64. The method of claim 1, wherein the activity toward antigen negative cells of the cell-binding agent maytansinoid conjugate comprising the non-cleavable linker is lower than that of a cell-binding agent maytansinoid conjugate comprising the at least one maytansinoid linked to the cell-binding agent via a cleavable linker.
65. The method of claim 1, wherein the cell-binding agent maytansinoid conjugate exhibits minimal bystander activity.
66. A method of eliminating cells, the method comprising contacting the cells with a cell-binding agent maytansinoid conjugate, wherein one or more maytansinoids is covalently linked to the cell-binding agent via a non-cleavable linker and the cell-binding agent binds to the cells.
67-129. (canceled)
130. A method of treatment of afflictions selected from the group consisting of tumors, autoimmune diseases, graft rejections, graft versus host disease, viral infections, and parasite infections, the method comprising administering to a subject in need of treatment an effective amount of a cell-binding agent maytansinoid conjugate, wherein one or more maytansinoids is covalently linked to the cell-binding agent via a non-cleavable linker and the cell-binding agent binds diseased or infected cells of the affliction.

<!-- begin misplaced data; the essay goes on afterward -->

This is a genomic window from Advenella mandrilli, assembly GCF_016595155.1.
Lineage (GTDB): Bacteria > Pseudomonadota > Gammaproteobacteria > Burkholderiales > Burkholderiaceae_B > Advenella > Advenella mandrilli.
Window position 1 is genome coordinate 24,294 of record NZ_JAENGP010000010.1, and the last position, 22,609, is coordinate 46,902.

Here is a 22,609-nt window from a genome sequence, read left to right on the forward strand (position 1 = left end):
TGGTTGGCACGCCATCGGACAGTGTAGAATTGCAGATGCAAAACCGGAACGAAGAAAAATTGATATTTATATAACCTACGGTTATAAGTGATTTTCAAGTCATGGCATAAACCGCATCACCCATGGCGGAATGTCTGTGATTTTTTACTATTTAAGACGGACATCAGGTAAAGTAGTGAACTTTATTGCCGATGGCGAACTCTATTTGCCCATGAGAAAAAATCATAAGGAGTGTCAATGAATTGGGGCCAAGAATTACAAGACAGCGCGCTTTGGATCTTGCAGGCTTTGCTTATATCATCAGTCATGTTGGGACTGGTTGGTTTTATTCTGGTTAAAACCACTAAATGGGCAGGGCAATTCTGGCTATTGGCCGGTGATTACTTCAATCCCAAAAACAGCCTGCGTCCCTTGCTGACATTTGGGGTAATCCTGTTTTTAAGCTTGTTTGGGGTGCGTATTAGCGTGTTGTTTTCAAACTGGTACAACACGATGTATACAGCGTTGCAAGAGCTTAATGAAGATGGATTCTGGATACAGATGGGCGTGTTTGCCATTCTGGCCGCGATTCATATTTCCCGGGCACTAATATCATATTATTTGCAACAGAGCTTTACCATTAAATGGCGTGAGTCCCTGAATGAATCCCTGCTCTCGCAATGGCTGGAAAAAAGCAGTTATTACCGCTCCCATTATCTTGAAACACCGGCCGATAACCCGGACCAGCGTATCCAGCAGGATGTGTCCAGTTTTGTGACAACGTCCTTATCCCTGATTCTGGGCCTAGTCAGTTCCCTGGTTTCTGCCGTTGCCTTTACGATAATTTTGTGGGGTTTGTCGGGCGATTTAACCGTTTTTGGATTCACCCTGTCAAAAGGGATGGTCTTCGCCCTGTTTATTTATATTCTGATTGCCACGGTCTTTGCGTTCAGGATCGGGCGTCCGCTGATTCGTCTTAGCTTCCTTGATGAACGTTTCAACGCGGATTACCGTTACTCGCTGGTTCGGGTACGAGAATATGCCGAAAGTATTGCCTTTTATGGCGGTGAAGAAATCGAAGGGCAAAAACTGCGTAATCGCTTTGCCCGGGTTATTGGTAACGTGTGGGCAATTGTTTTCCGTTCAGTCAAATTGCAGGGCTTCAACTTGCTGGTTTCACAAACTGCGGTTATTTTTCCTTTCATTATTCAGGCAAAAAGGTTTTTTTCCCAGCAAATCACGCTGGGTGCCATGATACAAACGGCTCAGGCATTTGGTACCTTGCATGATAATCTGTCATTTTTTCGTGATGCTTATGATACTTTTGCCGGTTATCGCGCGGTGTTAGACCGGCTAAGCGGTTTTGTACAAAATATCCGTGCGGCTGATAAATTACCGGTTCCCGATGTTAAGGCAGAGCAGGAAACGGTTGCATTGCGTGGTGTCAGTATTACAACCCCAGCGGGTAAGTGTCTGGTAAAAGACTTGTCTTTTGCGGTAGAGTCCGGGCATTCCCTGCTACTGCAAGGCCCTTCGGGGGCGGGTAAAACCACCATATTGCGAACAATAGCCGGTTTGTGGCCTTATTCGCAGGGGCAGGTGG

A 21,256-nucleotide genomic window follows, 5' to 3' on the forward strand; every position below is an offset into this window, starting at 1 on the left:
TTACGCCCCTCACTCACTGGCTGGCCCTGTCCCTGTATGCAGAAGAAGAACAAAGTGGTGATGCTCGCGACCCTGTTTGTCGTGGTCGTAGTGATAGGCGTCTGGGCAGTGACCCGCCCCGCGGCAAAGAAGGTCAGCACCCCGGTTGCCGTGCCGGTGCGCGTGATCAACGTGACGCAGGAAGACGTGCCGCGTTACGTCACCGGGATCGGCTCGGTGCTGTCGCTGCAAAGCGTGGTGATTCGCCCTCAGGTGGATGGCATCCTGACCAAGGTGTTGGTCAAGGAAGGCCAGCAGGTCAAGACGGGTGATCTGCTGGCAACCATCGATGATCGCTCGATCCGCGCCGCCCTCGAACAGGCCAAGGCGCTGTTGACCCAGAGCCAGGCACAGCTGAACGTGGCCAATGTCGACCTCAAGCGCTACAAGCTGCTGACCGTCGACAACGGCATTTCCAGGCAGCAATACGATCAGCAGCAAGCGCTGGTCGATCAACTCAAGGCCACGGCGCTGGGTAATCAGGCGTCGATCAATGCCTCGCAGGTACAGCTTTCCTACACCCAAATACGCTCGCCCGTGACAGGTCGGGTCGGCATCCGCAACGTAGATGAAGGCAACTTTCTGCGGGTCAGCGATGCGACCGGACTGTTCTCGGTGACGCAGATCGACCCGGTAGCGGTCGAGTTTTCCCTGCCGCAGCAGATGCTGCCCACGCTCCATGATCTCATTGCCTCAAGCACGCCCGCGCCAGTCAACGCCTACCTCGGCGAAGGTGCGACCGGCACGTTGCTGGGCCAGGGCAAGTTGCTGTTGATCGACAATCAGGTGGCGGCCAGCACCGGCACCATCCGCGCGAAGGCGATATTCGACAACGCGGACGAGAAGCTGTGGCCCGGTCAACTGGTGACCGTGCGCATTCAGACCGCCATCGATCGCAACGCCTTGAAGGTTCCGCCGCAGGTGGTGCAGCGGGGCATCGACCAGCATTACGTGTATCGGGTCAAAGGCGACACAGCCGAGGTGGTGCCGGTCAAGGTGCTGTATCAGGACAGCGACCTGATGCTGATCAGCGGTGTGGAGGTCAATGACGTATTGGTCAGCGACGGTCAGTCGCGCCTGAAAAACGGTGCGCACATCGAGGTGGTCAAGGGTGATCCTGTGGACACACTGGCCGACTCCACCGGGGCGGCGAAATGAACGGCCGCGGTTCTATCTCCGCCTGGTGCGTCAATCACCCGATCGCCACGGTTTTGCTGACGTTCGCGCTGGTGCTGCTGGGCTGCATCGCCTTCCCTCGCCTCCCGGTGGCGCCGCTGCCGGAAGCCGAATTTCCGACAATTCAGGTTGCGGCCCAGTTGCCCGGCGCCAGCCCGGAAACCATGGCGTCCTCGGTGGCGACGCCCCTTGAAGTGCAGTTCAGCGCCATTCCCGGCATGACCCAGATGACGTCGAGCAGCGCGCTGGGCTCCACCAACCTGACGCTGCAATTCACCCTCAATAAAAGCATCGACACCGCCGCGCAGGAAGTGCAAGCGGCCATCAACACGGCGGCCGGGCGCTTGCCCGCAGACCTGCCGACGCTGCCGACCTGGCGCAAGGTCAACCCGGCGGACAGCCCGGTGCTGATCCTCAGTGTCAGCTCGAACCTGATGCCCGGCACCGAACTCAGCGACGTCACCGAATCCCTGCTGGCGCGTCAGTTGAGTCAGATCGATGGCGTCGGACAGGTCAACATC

131-179. (canceled)
180. A method of in vitro use to treat: autologous bone marrow cells prior to their transplant into the same subject in order to eliminate diseased or tumor cells; bone marrow cells prior to their transplantation in order to eliminate competent T cells and prevent graft-versus-host-disease (GVHD); cell cultures in order to eliminate all cells except for desired variants that do not express the target antigen; or cell cultures in order to eliminate variant cells that express undesired antigen; the method comprising treating the cells with an effective amount of a cell-binding agent maytansinoid conjugate, wherein one or more maytansinoids is covalently linked to the cell-binding agent via a non-cleavable linker and the cell-binding agent binds the cells that are to be eliminated.